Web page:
To measure the real-world maximum speeds of our extenders, we wirelessly connected the extender to our network powered by a Netgear R6300 Dual-Band Router. The Amped Wireless and ASUS extender were then connected – one at a time – to the 5GHz channel of the Netgear router. We then connected our Laptop PC wirelessly to the extender who was in turn connected to our network. For this first test we used our laptop which contained an Intel Centrino Advanced-N 6230 wireless adapter. The Intel 6230 chip is very common in many laptops and netbooks on the market today. The 6230 contains 2-antennas and is capable of up to 300Mbps throughput.
We moved the laptop 25-feet away from the extender to be tested to simulate a ‘real-world’ test. We didn’t tell the client anything more than the SSID for the extender. The router and extender was set to “Unsecure Mode” (for fastest data throughput), and WMM was turned ON. After connecting, we ran the PC application LAN Speed Test (LST) to measure file transfer and network speeds.
LST builds a file in memory and then transfers the packet without the effects of windows file caching. It then reports the time and calculates the network speed. The latest version, (v.3.2.0), of this software was recently released which added a few new features with the ability to view average, minimum, and maximum speeds as well as test with simultaneous multiple streams. We found no measurable difference between the old version 2.x, just more features in the GUI.
We repeated the test 2 more times rotating the extender 90 degrees after each test to make sure that the extender’s speed was not affected adversely by its orientation. We then plotted the average Read/Write speeds shown below:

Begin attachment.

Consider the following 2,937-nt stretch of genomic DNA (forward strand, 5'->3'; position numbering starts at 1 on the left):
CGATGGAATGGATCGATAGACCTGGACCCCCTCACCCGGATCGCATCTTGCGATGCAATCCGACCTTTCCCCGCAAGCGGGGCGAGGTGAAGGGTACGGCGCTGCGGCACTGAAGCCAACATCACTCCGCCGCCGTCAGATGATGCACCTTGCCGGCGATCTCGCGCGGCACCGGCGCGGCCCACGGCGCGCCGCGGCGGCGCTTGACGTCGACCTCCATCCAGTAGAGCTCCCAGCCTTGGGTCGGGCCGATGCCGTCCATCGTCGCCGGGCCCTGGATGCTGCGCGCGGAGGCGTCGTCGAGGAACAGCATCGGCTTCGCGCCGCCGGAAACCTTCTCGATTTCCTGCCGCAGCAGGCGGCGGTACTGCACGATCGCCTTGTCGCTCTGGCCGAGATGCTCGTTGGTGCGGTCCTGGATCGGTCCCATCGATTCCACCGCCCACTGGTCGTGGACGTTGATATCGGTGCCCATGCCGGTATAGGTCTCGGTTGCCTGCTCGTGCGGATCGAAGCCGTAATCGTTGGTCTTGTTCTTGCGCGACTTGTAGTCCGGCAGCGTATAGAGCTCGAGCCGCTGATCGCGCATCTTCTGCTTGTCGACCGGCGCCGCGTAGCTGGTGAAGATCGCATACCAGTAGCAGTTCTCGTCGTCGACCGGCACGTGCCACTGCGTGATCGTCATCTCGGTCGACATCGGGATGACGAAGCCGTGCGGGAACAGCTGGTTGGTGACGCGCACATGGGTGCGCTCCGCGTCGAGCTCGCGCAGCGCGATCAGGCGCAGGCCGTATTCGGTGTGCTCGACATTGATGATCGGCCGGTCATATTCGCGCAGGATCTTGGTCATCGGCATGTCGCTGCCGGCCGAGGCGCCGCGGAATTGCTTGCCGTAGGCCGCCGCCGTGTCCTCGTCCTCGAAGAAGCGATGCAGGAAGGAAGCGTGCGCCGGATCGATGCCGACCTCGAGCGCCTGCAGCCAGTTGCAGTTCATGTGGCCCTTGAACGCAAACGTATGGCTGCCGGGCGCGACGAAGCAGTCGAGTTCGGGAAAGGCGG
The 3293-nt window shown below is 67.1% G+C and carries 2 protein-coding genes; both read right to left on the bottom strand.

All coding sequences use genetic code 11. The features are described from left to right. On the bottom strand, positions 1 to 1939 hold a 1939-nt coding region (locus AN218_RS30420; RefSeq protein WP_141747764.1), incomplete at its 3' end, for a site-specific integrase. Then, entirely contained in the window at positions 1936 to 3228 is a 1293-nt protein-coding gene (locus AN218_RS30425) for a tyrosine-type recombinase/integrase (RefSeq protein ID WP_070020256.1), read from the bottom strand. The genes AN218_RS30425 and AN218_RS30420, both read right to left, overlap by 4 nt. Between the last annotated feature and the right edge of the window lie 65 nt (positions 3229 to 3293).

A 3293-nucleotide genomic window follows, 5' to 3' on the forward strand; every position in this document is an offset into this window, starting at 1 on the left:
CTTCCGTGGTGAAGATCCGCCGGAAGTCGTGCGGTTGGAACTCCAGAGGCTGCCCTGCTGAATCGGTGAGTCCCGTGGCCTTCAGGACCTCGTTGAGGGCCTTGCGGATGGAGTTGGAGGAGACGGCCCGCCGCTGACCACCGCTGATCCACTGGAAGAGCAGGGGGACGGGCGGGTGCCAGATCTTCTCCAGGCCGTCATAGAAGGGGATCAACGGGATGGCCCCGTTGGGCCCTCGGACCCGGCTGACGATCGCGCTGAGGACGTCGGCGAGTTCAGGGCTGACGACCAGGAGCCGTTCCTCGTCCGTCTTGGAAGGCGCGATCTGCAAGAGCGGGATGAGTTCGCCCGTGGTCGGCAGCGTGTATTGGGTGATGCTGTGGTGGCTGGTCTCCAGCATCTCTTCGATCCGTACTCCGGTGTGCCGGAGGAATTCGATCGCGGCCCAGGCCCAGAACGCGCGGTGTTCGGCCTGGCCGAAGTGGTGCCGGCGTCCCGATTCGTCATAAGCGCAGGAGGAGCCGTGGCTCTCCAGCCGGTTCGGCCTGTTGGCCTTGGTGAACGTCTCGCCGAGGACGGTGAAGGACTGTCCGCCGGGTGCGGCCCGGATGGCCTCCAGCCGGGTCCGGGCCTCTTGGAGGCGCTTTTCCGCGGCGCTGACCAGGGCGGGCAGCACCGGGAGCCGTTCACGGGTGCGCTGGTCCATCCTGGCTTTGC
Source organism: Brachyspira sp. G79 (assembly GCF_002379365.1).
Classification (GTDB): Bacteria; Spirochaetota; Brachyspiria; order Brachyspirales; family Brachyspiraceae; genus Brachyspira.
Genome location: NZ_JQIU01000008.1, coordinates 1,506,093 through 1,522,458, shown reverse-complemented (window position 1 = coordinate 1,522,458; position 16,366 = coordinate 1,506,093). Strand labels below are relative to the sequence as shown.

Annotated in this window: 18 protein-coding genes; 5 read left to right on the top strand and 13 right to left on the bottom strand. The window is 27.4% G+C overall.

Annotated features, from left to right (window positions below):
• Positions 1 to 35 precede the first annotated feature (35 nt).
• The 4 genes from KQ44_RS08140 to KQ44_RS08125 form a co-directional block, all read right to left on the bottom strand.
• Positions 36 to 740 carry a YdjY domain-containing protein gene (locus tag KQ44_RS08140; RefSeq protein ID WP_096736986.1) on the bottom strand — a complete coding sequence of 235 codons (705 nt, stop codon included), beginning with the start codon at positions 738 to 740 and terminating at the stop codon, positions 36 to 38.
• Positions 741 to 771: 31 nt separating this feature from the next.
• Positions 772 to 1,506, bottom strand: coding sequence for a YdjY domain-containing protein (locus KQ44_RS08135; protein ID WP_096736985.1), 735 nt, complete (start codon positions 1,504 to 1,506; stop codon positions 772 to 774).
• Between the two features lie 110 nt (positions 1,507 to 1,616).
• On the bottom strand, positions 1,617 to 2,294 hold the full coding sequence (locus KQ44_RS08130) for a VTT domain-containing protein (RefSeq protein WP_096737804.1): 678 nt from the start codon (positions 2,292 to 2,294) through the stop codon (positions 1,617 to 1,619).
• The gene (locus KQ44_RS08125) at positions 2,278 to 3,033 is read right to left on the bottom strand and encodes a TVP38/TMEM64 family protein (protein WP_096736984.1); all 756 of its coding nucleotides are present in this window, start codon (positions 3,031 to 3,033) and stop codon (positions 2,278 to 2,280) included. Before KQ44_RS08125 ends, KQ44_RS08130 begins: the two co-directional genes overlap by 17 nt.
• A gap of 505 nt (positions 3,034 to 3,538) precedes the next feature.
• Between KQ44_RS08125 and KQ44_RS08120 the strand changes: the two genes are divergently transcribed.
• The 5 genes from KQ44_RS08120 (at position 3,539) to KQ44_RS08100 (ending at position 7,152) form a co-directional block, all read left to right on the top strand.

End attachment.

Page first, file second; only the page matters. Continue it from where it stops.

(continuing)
Test Results: The first thing we noticed is just how well the ASUS extender works in our speed tests. We actually ran our tests multiple times since these results looked so one sided. The ASUS EA-N66 provided relatively good speeds when compared to native speeds when connected directly to our router. The Amped Wireless SR20000G didn’t seem to do well at all when running this test. In general, for these smaller data packets, the ASUS shows a more than 110% improvement over the Amped Wireless extender in Average Read Speeds.
Test Results: We test these larger data packages because it is a very good simulation of what typical multimedia data looks like on a network. With more and more people looking to stream high-definition video, the 100MB packet size gives a very good indication of the repeater’s performance. The Amped Wireless SR20000G shows slightly better performance than it did in the earlier 1MB packet test. The ASUS EA-N66 continues to flex its muscle showing very good Read and Write Speeds. At Read speeds approaching 100 Mbps, the ASUS should have no problems streaming 720p files and working well with most online games.